I never thought I’d find myself writing these words: The Turner Prize exhibition of 2012 at Tate Britain is actually entertaining.
Mind you, a bald description of the contents might not sound that attractive. Then, the standards of entertainment at avant-garde art exhibitions are pretty low.
On display are, first, large meticulous drawings of a fantastic world populated by morphed versions of the sculptures of Henry Moore and (now this is more like the Turner Prize) some stylized excrement.
These, plus some inconsequential and excremental marble sculptures, fill the room of Paul Noble, at 49 the oldest of the four artists shortlisted for the 25,000-pound ($40,400) prize, awarded to artists of less than 50 years of age.
Next comes a 93-minute documentary film about the life and times of the late Scottish psychiatrist R.D. Laing (1927-1989), presented in no particular order.
After that, another shorter film by Elizabeth Price, blending the themes of church architecture, a hit by the 1960s American girl group the Shangri-Las (“Out in the Streets”) and a terrible fire that took place at the Manchester, northern England, branch of Woolworths in 1979.
Last, there are performances by Spartacus Chetwynd and associates. (She changed her first name in tribute to the leader of a slaves’ rebellion against the Roman Empire.)
The last line of Chetwynd’s biography in the accompanying booklet says she “lives and works in a nudist colony in South London” -- hinting that these performances might be a little too entertaining for Tate Britain.
In reality, for artistic purposes, she and her performers wear costumes. In one case they don Biblical-style robes plus a beard for Spartacus herself, and for the other piece they are dressed to look like newts from outer space.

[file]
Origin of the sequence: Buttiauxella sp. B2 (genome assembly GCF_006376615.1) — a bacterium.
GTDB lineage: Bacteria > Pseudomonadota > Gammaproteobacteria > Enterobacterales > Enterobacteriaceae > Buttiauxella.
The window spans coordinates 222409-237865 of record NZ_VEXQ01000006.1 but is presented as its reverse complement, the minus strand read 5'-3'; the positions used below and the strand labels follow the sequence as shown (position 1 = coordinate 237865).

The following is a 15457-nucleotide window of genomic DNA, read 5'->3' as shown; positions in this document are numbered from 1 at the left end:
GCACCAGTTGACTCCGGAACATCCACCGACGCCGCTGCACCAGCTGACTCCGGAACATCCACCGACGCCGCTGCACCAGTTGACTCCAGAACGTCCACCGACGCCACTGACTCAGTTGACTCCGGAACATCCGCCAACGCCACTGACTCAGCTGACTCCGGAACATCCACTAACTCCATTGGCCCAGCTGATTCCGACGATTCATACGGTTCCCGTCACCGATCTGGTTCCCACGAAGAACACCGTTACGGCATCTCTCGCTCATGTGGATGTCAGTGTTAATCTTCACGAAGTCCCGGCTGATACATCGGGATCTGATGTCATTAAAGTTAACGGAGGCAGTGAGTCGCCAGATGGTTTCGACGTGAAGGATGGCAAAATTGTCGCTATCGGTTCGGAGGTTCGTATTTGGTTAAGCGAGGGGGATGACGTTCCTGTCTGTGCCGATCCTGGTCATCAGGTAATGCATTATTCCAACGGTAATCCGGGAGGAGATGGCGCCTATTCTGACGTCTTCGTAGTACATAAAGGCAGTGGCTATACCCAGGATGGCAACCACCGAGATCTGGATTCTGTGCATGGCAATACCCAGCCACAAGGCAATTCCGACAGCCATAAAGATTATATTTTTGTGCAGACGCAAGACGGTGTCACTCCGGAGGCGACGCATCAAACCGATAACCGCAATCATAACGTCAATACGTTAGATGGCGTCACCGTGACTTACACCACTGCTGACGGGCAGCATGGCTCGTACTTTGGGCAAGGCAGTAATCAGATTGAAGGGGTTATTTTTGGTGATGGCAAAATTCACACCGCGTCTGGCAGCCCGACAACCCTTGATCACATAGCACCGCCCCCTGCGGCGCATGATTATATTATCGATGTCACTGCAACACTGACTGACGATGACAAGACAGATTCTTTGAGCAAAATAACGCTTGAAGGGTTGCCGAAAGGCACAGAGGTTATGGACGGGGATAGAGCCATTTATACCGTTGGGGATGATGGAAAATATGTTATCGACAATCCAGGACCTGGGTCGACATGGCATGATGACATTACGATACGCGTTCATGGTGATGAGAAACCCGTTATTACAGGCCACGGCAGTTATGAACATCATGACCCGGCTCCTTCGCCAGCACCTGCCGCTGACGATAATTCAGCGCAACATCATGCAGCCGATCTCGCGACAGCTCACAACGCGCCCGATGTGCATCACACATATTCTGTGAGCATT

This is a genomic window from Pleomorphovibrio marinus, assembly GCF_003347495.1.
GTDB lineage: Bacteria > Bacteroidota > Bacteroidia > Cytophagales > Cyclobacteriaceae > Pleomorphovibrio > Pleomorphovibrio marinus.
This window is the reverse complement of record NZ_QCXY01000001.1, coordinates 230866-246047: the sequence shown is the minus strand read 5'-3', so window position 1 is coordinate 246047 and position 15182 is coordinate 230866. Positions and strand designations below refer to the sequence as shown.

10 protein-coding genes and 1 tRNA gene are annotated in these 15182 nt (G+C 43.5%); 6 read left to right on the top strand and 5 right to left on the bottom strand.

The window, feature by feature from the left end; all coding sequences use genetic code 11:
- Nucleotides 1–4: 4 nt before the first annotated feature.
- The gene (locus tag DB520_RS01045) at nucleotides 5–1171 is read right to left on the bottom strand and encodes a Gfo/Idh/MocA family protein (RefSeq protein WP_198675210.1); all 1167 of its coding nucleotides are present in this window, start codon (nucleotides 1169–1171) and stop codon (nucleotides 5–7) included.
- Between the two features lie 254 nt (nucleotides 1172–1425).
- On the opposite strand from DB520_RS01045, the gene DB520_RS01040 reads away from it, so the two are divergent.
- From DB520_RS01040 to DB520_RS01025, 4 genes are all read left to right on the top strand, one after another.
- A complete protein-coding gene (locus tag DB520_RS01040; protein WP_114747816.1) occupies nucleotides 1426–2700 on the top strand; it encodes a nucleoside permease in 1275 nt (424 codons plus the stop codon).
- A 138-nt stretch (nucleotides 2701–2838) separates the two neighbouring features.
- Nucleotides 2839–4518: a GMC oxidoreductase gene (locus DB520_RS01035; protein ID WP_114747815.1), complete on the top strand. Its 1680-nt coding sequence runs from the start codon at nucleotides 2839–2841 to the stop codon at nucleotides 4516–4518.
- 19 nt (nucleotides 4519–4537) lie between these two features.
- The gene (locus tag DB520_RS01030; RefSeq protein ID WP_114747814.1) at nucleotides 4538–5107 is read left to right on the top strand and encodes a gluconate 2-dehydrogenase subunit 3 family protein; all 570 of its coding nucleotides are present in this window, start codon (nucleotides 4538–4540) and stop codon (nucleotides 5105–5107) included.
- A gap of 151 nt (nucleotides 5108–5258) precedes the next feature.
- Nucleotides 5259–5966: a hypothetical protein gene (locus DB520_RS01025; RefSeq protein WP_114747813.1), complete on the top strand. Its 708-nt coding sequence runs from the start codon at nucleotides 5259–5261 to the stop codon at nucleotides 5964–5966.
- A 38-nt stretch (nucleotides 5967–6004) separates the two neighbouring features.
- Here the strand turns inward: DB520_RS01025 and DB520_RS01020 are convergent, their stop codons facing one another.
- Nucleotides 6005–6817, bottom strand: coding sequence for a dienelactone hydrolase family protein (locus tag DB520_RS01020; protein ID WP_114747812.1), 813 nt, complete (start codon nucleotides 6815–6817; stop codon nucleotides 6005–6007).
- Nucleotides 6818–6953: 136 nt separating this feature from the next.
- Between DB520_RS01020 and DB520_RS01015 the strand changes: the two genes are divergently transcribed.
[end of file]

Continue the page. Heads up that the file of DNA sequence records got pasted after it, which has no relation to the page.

Still not convinced this sounds like fun? Well, it’s true that this is not a show you can see quickly or easily. Paul Noble’s drawings require close-focus attention, since they are a mass of finely-drawn detail in a mixture of hard and soft pencil lines all depicting imaginary scenes in a town he named Nobson Newtown.
Noble’s work is certainly the closest to the activity previously known as art. His Nobson drawings have been compared with Bosch and Bruegel, and it’s true they fit into that tradition: the teeming fantasy, the naughty sexual activities in hidden corners (Michelangelo’s David seems to be playing with himself inconspicuously in one), even the scatological obsession.
On the other hand, there’s something airless and boring about Nobson, as if someone started telling you about their dreams, and just went on, and on, and on. You start to drift off.
My heart sank when I heard about the duration of Luke Fowler’s film about Laing, “All Divided Selves” (2011). Unexpectedly I found it, if not gripping, at least atmospheric and memorable. It’s a collage of archive footage featuring Laing himself, other psychiatrists and patients.
Certain sequences stick in the mind, such as a group of hirsute men discussing philosophy, very slowly, in what looks like an institutional kitchen in the 1970s.
Are they doctors or people with mental problems? It’s hard to say. An oddball recycling of events that happened in the 1960s and 1970s -- the decades in which all four artists were born -- seems be a common factor here. You couldn’t call that a movement, maybe a tendency.
Noble is the bookie’s favorite at 9/4, and you can see why. His work is in its way accomplished and individual. Chetwynd is an obvious rival in publicity terms (that nudist’s colony, for a start.)
Personally, I might go for an artist film maker, Luke Fowler. And those are also words I am surprised to find myself typing.
The Turner Prize 2012 is at Tate Britain, Millbank, SW1P 4RG, until Jan. 6, 2013. Information: http://www.tate.org.uk or +44-20-7887-8888. The winner will be announced at Tate Britain on Dec. 3.
(Martin Gayford is chief art critic for Bloomberg News. The opinions expressed are his own.)
Muse highlights include Robert Heller on rock, Warwick Thompson on London stage and Ryan Sutton on food.